Montreal

Sri Lankan family in Montreal hopes for last-minute reprieve from deportation

After spending five years in Montreal fighting for asylum, a Sri-Lankan family is launching a final plea to stay in Canada. They could be deported tonight.

Robert Lawrence says he 'doesn't know what will happen' to his loved ones if they are sent home Sunday

The Lawrence family left Sri Lanka right after the civil war. (CBC)

After spending five years in Montreal fighting for asylum, a Sri Lankan family is launching a final plea to stay in Canada.

Robert Lawrence and his family have had their refugee claim refused by the Canadian government and will be deported on Sunday night.

His family hasn't even started packing up their two-bedroom apartment in Parc-Extension.

"I feel very sad, and you know, I don't know what to do," said Lawrence.

Lawrence, who is Tamil, worked for the United Nations in Sri Lanka's Eastern province during the time of a brutal civil war that ended up with the defeat of the separatist Tamil Tigers by the Sri Lankan majority Sinhalese government.

With the hopes of protecting his family, Lawrence made the decision to leave their home and fly to the U.S. They crossed into Canada in 2012.

Robert Lawrence, his wife and their three daughters live a two-bedroom apartment in Montreal's Parc-Extension neighbourhood. (CBC)

After moving to Montreal, Lawrence's wife, three daughters, son and daughter-in-law have since integrated into their community.

They have carved out new lives in Quebec, where everyone works or attends school. Lawrence even volunteers at his church in Outremont.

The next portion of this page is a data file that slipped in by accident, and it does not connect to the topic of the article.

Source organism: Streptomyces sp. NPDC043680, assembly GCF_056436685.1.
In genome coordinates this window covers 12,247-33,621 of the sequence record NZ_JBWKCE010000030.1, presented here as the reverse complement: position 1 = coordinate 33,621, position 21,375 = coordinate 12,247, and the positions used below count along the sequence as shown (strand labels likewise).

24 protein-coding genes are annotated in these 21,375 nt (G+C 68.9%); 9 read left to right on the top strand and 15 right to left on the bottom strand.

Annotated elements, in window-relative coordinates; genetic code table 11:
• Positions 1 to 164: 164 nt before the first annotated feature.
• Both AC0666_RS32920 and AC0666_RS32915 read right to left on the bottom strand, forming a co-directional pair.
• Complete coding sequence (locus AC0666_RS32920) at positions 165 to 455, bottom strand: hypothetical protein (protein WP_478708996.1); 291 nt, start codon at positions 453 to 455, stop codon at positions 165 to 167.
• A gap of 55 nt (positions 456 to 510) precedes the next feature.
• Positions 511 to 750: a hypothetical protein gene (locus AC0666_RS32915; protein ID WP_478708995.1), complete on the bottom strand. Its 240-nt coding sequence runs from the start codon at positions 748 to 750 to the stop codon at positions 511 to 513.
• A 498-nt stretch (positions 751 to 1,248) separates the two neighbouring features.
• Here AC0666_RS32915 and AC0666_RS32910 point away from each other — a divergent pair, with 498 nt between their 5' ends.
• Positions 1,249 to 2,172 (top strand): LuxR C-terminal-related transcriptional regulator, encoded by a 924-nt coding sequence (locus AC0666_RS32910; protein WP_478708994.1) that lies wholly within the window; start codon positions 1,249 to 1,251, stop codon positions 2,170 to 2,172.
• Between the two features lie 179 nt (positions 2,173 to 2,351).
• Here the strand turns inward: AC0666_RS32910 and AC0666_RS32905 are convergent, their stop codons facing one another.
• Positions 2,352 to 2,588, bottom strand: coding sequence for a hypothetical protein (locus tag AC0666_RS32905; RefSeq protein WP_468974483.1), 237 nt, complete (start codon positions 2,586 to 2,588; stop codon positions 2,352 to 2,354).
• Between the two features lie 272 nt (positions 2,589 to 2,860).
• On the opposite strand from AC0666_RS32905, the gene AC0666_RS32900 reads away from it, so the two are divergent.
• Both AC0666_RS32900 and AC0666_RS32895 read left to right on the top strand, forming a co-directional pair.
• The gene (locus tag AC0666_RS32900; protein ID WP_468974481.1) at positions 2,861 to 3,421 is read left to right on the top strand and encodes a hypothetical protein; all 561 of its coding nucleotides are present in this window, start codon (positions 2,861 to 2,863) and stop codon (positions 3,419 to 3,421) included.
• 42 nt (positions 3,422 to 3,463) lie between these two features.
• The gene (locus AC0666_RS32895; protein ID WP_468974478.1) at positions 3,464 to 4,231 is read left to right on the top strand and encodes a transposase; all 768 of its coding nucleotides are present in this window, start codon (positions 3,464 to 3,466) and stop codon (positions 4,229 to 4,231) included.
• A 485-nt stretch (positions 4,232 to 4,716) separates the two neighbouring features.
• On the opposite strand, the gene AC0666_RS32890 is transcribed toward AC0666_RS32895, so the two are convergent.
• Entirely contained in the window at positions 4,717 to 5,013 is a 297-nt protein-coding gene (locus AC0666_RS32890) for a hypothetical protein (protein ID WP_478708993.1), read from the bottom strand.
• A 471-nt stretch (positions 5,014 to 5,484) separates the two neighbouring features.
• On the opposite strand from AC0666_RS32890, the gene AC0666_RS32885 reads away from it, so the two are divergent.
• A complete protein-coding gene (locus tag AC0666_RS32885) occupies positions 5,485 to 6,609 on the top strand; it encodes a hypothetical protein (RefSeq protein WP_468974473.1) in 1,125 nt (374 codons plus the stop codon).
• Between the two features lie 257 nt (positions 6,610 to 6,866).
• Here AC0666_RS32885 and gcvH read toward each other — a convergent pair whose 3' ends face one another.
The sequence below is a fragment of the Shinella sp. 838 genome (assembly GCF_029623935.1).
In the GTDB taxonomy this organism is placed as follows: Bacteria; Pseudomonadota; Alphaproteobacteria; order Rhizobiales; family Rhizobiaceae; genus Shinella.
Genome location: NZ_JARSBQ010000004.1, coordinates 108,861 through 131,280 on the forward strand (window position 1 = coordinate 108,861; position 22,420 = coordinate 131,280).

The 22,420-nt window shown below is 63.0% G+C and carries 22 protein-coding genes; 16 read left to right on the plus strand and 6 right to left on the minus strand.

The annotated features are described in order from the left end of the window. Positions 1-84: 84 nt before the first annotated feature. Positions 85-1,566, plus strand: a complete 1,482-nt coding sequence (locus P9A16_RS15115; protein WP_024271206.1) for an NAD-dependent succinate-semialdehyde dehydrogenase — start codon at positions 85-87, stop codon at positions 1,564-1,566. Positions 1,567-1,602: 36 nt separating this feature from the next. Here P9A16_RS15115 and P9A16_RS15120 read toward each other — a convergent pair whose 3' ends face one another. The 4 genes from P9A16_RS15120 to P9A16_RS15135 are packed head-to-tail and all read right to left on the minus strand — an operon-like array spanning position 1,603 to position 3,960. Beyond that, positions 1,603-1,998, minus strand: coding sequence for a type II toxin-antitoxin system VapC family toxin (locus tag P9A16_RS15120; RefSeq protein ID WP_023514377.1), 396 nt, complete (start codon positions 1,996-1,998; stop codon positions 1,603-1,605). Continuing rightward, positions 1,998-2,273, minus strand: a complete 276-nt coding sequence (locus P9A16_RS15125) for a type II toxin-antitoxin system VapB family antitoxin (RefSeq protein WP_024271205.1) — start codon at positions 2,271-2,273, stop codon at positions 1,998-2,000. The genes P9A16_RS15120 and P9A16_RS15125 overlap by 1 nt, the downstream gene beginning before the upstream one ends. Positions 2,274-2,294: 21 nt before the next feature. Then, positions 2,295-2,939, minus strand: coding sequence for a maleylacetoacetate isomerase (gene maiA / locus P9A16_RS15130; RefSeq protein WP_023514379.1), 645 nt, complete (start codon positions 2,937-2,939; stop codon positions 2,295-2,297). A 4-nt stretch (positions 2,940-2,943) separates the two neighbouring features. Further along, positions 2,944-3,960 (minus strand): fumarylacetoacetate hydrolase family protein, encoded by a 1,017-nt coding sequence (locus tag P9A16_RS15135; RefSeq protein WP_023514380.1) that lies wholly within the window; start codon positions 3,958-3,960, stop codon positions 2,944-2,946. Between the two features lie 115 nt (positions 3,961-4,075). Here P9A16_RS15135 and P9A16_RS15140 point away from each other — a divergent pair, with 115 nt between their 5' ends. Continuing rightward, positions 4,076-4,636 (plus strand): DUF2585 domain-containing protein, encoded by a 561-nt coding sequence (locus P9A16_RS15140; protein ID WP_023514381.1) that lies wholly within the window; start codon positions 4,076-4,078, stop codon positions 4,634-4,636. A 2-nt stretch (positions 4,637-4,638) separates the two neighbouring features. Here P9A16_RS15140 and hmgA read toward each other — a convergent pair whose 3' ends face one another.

"After five years it's very hard to go back and re-establish everything in our country," he said. "Other than that I don't know what's going to happen to us."

Their children have also flourished. They speak both English and — with a lot of time and effort — have learned to speak, write, read and live in French.

All three daughters have their sights set on post-secondary education.

The Lawrence family has yet to start packing their belongings for their deportation, which is scheduled for Sunday night. (CBC)

For 21-year-old Leony Pavinthra Lawrence, the impending deportation means she will not be able to pursue her studies at College Ahuntsic. She hopes to become an oncologist.

"I'm not asking for anything else, I am just asking for studies, so they could have let me study, but they didn't," she said.

"I can't do anything, it's not in my hands, so I just have to be disappointed — that's all I can do."

'We don't want to lose them'

Immigration, Refugees and Citizenship Canada said it cannot comment on specific cases, but that "people being removed from Canada are not sent to a country where they would be in danger or at risk of persecution."

But the family is worried what deportation will hold for them since they were targeted for Lawrence's reporting to the UN on what was unfolding during the civil war.

"We are taking a risk and the government is making us take that risk," said son Leon Lawrence.

The Sri Lankan family is pleading to stay in Canada, but have not been granted a reprieve. (CBC)

Politicians, lawyers and the school board of the daughters are now calling on Public Safety Minister Ralph Goodale to issue a reprieve.

"This family has surmounted all of these difficulties and have shown their capacity to integrate in our society," said Québec Solidaire MNA Amir Khadir.

"We have every reason to welcome this family in Montreal, in Quebec."

NDP MP Alexandre Boulerice also said that he was counting on Goodale to intervene in a situation that "makes no sense."

"We don't want to lose them," he said.

With files from Simon Nakonechny